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James Woods Quotes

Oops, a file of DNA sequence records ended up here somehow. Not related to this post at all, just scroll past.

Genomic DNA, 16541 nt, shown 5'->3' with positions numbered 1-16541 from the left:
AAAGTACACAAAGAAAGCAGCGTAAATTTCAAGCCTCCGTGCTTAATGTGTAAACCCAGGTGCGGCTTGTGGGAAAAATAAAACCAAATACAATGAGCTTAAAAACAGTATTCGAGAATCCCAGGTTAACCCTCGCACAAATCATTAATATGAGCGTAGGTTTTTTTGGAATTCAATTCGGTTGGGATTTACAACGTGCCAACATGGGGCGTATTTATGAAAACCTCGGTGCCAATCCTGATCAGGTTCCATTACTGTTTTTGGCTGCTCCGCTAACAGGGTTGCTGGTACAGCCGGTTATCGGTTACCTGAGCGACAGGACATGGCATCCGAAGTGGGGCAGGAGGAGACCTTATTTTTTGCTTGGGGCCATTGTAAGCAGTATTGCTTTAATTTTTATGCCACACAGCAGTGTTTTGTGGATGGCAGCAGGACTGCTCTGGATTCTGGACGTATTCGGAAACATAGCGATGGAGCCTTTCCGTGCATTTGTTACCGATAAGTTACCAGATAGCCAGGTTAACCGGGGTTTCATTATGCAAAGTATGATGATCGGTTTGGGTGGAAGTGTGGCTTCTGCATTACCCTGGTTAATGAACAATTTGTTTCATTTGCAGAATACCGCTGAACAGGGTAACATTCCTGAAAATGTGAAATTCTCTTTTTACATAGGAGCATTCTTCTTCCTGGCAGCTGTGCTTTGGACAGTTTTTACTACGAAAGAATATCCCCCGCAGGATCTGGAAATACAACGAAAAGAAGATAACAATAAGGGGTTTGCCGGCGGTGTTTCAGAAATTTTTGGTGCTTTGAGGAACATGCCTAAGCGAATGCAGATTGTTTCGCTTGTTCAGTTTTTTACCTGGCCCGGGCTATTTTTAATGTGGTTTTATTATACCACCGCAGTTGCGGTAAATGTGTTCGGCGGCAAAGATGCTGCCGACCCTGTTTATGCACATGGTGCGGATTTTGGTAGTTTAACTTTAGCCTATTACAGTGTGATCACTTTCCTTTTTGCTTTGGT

"Reading for a part is very important, actually. There's this sort of agency mentality: If you're a big star, they should offer you a lot of money, and then you deign to read the script. Except - and this is sort of a big secret around town - no matter how big a star is, when you want a part and you ain't gettin' offered it, you find a way to sort of make yourself available." "My parents loved each other. I was raised in a house of total love and respect. My dad worked very hard and my mother was incredibly devoted to him. I can unequivocally, without any peradventure of doubt, tell you that I was raised with the kind of love that we only dream of. My mother and my father loved me and my brother like we love the air we breathe--out of necessity. It was a necessity for them to love us in some deep inner genetic calling in their hearts and minds and souls. I have that as a standard." "I was really bright as a kid and tested well, and it was clear that I was going to get scholarships to any schools I wanted. My dad always said I could be an engineer; at that time it was the elite of society: steady job, working in science, which was then the answer to every problem we had. It was kind of a mandate. Kind of a dream he had for me." "It was a very wrenching and painful decision for me--in my senior year at MIT, on high dean's list and full scholarships--to decide that maybe I wanted to be an artist. I think it is actually something that my father would understand. Whether I'm making 30 grand a day or union scale, I have found something that I truly love, and that is something he would have admired." - On leaving school to go to NYC and become an actor. "I always have a rule that acting is acting and truth is truth and you just go out there and you do it. But what happens in each medium is that you have other responsibilities. The acting remains the same, but each medium dictates assuming other halves to make the acting work. When I'm working on a film, I just play the absolute purity of the moments. I don't worry about the pacing, because the pacing is going to be dictated by the director and the editor. On the stage I have to give pacing to the play. As an actor, you, in fact, become the editor of the piece, in terms of the timing. You are required to engineer the pace yourself. In television, everything is in so close, that you realize that most of what you do has to register in your thought process." "A cardinal rule of being a movie star, according to the agents and all the people who have wisdom, is that you should be aloof, do very little press and you shouldn't ever get on television. I don't think there is a piece of political film making in the United States that is a good as, let alone better than, Citizen Cohn. Let's assume that I am not even in the picture. I mean, just the writer of the piece, David Franzoni. I look at Promise, written by Richard Friendenberg and directed by Glenn Jordan, a wonderful director. Forgetting that I am in it, just looking at the material itself, My Name Is Bill W. would not have had the same impact if it were a feature film; it would have come and gone. But on television, 25 million people get to watch it all at the same time. So television has a power all its own and it has an allure all its own, and I think that television often deals with more meaningful subjects than many feature films do." "If you star in movies, which I predominantly do, most agents would assume that you don't want to do a two-day part in a movie. But when you read a script like Casino and you know it is being directed by a genius like Martin Scorcese, you say, hey, I'll be an extra in this movie. I'll do anything. I called up Marty and said, 'Any part, anytime, anyplace, anywhere.' Because I want to work in good scripts with good directors, and this was a great script with a phenomenal director, it makes the choice really easy. We ended up making a two-scene part into a 10-scene part. Which proves my point. When you're working with great people and great material, you're going to milk it. I have learned that you can't be a champion unless you are in the championship zone. You can't win unless you're in the zone, whatever winning might mean. Right now, maybe they are not going to star me in a $100 million movie all by myself the way they would some other actor, but if I'm in that championship zone, I have got a shot." "Robert Redford understands film acting better than anybody on the face on the earth. You know how some carnivores get every bit of meat off of a carcass they can? Well, there's nobody who gets as much blood out of a moment as Redford. Within the range of his talent he knows how to get every single note available, and he is a genius not only at getting those notes but in making them fully accessible to his audience. He is one of the few actors that can play three or four emotions at the same time, and he is amazing; he truly understands the subtlety of film acting." "I am one of those guys who could do the most emotional scene and crack a joke instantly. I'm lucky. I'm just like an idiot savant. I have one enormously enjoyable, pleasurable--for me--talent, which is being able to act. I do it without any confusion or restriction or ambivalence or hesitation, and it just flows, almost as naturally as anything in my life. So I don't have a big burden about it. I'm not one of those 'method' guys. I'm tired of the Actors' Studio bullshit that has ruined movies for 40 years. All these guys running around pretending they are turnips or whatever the hell they do. You just play the character as he really is. As a loudmouth, blowhard, coward, shithead. You know, it's OK to be just who the guy is. One of the reasons that I'm not very good about talking about the process of acting is that so much of it requires you to be unconscious [of it] when you do it. When you're aware of what you're doing, it's never very good. If you just let go and you're in the scene, all of a sudden, it's good. I can't act; I swear to you, I feel like I can't. I dread it every time I do it. I feel like the more I do it, the less I know. Which is a good thing." "My nightmare in life, my absolute fundamental, overwhelming, egregious nightmare, is Bill Gates' vision of the future, where there will be a video camera on every corner and every conversation will be recorded. Man, I'd rather put a pitchfork in my eyes than live in a world like that." "I've never formally studied with anybody but I've always loved great photography. I like to shoot people. I always like to get into faces when there is something happening. It comes from the same motive as acting -- which is wanting to understand how people think and what they do. It feels exactly the same. You are observing human nature. I'm doing one by recreating it on film and another by capturing it on film. I just love studying human behavior." "Achieving success as an actor has not been easy for me. My biggest, probably most irrational complaint has been that I've had to work harder for what I've gotten. I've seen other people with nepotism or wealth or cheesy good looks on their side who've had it easy, whereas I felt that I had to 'overprove' myself. No one ever went out of their way and said, 'Let's make Jimmy Woods a star.' With many frustrations and disappointments early in my career, I went into a deep depression. One time, I just sat in a chair for eighteen days. I worked my way out of that depressed state, but it took three years of therapy." "Do you think I want to be the one lone voice against the Hollywood liberal establishment? It's not going to do me any good." "I love George Bush right now - and I always have! I'm the only guy in L.A. who voted for him." (January 2002) "Scratch a liberal and you'll find a fascist ... I'm not joking. You look at what's happening in this country now. Catharine MacKinnon thinks that we should now limit free speech, anything that offends a woman should now no longer be allowed - no reasonable man or woman in this country would subscribe to that, it's just insanity." (1994) "But, you know, feminists have just destroyed the world as we, know it. I haven't met a woman lately, and I'm talking about women who work and have a high position, who doesn't agree with that. It has just destroyed relationships between men and women. Men and women are very wary of each other now. I listen to these feminists rave about, 'How dare they attack 'Bill Clinton' for having a little consensual sex act', but went nuts because Clarence Thomas allegedly made a joke about a Coke can. And the other guy is humiliating his wife and getting oral sex while he's talking about Bosnia to a congressman. Hello? Barbara Boxer is, you know, the most worthless, hypocritical 'feminist' loser on the face of the earth .... I just loathe with every fiber of my being, liars. My second ex-wife was a liar. And Nixon was a liar. And this Clinton is a liar. I have no respect for him no matter what in the world he ever does."